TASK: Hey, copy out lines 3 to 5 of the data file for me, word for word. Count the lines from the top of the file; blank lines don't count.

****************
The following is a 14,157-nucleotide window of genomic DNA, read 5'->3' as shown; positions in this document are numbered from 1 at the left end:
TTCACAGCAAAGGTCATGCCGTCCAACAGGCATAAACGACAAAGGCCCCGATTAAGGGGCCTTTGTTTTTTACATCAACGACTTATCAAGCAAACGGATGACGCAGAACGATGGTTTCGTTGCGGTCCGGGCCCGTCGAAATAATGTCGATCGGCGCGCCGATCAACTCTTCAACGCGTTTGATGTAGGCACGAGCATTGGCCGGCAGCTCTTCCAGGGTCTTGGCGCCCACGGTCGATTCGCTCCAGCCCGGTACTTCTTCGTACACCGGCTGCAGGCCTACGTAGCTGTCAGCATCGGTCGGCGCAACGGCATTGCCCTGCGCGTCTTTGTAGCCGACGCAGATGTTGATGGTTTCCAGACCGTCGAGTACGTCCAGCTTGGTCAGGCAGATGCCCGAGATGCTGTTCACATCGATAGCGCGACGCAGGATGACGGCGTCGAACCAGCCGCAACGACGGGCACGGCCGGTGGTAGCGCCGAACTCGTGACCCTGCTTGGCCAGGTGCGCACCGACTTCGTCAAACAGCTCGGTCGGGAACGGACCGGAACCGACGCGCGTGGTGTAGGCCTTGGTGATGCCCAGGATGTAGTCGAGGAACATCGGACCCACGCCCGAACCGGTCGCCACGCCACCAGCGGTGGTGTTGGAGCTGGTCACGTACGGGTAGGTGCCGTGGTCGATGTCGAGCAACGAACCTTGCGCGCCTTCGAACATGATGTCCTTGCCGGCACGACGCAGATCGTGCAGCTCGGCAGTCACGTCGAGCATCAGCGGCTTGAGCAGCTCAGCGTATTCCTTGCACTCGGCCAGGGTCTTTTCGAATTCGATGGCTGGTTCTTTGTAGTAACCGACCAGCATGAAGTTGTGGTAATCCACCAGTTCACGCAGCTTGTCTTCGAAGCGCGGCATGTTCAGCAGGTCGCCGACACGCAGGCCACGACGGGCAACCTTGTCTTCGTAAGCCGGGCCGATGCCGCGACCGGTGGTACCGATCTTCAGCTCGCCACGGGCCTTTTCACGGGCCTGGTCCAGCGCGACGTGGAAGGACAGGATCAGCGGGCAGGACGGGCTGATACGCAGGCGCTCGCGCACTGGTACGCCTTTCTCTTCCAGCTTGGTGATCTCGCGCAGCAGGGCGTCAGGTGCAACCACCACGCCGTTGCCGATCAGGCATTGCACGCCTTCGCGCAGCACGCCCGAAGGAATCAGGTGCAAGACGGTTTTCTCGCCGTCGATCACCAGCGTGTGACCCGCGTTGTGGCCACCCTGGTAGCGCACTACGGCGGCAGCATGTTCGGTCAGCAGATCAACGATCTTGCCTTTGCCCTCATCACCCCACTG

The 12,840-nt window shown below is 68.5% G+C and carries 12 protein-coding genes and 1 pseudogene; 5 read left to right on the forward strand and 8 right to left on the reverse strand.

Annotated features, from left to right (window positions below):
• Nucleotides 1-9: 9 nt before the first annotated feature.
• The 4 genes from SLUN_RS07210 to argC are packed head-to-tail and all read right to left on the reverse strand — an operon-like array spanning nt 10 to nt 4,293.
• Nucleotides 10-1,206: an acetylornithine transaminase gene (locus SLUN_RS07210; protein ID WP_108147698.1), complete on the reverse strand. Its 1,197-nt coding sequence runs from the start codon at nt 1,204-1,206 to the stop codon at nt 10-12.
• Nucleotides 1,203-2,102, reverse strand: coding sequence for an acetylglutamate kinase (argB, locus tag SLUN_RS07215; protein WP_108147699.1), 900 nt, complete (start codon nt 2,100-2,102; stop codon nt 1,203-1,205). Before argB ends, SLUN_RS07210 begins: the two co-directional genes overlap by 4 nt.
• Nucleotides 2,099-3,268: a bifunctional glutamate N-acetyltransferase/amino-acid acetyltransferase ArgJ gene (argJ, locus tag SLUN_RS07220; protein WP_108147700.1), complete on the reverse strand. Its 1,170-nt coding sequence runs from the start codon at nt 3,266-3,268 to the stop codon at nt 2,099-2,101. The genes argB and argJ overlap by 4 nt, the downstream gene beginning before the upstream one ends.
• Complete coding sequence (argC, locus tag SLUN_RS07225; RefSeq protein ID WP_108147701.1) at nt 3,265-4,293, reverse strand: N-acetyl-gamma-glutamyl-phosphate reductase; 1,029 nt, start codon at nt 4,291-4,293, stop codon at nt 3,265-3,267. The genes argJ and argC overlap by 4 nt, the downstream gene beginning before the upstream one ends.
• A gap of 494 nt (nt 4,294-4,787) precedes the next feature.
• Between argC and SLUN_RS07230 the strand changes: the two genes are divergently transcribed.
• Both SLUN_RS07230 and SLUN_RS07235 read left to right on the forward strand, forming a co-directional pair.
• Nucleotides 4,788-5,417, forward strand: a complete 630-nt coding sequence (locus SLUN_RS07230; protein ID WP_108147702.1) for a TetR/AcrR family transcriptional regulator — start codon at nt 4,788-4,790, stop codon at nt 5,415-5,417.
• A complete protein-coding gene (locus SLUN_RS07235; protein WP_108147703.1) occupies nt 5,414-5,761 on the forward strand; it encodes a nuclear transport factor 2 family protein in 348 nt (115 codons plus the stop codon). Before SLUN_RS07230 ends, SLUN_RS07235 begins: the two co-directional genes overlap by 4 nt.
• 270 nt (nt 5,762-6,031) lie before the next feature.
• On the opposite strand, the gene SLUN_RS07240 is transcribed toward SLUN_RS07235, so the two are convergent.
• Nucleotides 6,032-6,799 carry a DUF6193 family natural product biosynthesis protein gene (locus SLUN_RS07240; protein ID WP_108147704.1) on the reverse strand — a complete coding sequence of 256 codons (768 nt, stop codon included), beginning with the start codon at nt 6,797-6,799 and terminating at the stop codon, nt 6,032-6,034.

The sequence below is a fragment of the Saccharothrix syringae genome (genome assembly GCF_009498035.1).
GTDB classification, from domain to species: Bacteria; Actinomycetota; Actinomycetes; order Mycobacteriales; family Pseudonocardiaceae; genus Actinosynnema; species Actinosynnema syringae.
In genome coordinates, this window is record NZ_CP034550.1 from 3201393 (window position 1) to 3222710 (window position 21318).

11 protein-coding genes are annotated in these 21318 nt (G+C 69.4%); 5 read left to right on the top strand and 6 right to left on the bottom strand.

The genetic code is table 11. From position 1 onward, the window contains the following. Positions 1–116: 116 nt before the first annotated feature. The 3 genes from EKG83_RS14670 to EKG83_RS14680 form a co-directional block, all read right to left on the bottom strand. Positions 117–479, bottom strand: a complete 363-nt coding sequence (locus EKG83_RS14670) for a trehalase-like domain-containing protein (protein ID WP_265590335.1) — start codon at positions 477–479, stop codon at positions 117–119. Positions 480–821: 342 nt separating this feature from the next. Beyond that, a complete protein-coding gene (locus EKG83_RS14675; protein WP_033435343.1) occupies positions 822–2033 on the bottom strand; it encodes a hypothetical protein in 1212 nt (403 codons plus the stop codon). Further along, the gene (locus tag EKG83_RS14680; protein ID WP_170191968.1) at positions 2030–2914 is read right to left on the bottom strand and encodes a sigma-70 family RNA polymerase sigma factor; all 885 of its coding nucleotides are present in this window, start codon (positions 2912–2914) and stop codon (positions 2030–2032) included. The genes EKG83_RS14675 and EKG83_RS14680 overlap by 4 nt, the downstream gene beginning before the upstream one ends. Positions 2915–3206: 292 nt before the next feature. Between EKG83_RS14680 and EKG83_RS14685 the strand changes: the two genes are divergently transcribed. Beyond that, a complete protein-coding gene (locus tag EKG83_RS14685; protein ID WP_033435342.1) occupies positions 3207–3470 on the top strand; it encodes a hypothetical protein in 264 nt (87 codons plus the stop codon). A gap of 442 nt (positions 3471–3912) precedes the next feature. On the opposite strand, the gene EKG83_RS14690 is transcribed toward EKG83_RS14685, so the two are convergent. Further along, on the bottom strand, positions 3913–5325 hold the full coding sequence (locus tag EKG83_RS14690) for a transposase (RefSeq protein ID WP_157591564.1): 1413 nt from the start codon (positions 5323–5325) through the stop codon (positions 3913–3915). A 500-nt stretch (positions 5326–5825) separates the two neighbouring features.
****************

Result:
The 12,840-nt window shown below is 68.5% G+C and carries 12 protein-coding genes and 1 pseudogene; 5 read left to right on the forward strand and 8 right to left on the reverse strand.

Annotated features, from left to right (window positions below):
• Nucleotides 1-9: 9 nt before the first annotated feature.